With respect to the last post (the part about Amazon Web Services and IBM's chary response), I have joined an advisory group with a small start-up in the Valley -- one of those legions of start-ups for which the Valley is justly famous. The name of the company is Zentera. They are "out of stealth mode" which means that they have a fledgling website and some prototype software on trial in a few customer facilities. It also means that at this point hardly anyone has heard of them.
Why do I bring this up, aside from an obvious personal desire to see them 'do well?'
The reason is that in a recent 'education session' with their execs, I learned more about the 'Cloud Computing Stack' than I'd ever known before. Suffice here to say that it is sophisticated in terms of the issues that happen layer by layer in a 'presumed' five-layer stack. I had to harken back to the early network days, and the seven-layer Prottocol Stack for an analogy.
The issue has to do with how an enterprise company can take advantage of "the Cloud" for Mission Critical or IP-sensitive requirements. One simple example might illustrate the point: unless you can guarantee data security for every piece of data for anyone who might or might not be apropos to see/use it, you haven't provided enough security. It is the difference between a guard checking you into a building, vs. having an escort to take you all through the building to get ONLY to the person you need or want to see.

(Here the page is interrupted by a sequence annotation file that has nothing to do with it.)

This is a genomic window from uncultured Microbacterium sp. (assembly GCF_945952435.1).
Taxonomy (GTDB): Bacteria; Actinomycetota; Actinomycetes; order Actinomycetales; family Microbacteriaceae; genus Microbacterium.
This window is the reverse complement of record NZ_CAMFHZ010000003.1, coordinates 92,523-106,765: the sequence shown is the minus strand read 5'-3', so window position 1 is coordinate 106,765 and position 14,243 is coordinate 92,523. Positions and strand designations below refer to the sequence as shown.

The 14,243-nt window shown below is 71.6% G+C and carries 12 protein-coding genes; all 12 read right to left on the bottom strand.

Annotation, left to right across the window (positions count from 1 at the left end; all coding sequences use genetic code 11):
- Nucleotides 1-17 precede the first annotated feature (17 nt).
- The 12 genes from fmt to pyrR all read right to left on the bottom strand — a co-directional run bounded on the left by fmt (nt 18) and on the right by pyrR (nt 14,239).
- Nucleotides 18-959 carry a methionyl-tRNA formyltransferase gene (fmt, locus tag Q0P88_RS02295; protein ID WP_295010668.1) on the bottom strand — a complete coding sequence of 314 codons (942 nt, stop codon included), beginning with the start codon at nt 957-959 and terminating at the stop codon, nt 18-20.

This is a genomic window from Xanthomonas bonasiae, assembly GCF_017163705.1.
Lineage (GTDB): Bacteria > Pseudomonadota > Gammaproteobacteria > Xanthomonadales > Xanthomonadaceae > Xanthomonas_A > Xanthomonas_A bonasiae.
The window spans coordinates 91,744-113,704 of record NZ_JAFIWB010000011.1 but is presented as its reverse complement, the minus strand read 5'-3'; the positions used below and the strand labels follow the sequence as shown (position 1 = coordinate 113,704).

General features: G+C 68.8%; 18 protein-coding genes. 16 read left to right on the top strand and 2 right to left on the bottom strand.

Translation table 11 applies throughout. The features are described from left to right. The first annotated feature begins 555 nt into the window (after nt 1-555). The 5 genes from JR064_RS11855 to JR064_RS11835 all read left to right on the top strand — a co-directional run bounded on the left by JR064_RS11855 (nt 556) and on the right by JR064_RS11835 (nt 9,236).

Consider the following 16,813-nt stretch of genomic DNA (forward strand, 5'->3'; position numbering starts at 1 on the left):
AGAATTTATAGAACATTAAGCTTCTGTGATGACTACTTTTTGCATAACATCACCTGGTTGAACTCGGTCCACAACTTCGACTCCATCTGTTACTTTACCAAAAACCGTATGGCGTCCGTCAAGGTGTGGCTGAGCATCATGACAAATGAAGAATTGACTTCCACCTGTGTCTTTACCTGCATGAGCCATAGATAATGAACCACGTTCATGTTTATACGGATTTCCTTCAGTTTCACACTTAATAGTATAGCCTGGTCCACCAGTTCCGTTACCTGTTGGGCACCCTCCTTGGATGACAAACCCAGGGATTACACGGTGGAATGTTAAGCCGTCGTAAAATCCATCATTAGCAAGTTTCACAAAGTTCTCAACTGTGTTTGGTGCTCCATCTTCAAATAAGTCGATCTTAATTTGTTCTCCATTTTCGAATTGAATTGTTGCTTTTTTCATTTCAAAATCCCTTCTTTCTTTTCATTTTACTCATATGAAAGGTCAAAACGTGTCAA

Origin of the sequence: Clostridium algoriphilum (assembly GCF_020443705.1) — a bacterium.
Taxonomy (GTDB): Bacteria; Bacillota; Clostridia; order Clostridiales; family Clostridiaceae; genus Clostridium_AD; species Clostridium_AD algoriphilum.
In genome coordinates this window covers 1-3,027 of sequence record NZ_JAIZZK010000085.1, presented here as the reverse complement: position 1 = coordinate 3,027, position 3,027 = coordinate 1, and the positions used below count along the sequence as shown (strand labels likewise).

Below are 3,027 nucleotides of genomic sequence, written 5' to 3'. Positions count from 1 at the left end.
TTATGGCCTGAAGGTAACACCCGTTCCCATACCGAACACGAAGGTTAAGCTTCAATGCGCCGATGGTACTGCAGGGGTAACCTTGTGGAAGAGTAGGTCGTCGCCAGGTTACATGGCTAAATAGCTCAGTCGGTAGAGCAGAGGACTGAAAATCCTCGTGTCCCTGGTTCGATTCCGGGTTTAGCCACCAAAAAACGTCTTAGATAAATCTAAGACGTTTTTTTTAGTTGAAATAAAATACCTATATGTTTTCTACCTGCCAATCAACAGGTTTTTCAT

Apparently, this is relatively easy to do in a hard-wired specific case, but incredibly hard to assure in a general case. And many companies are wrestling with how to do this, more or less on a point-to-point basis. Zentera has tackled it at the generic IT shop boundary layer, building a secure, guaranteed bridge between a cloud services provider and a specific set of requirements for a specific user. And they claim to do it quickly, cheaply, effectively. If so, it could be a game changer.
Reminds me of the days when the big arguments were Hubs vs. Routers. Are you more focused on the network of your own computers, or on linking the network of your computers to other networks. The answer then was BOTH, but each side developed independently for a surrprisingly long time., and for way too long, there were few referees.
From the sound of excited IT directors who have experienced Zentera equipment, this solution just might have a similar evolution. Stay tuned...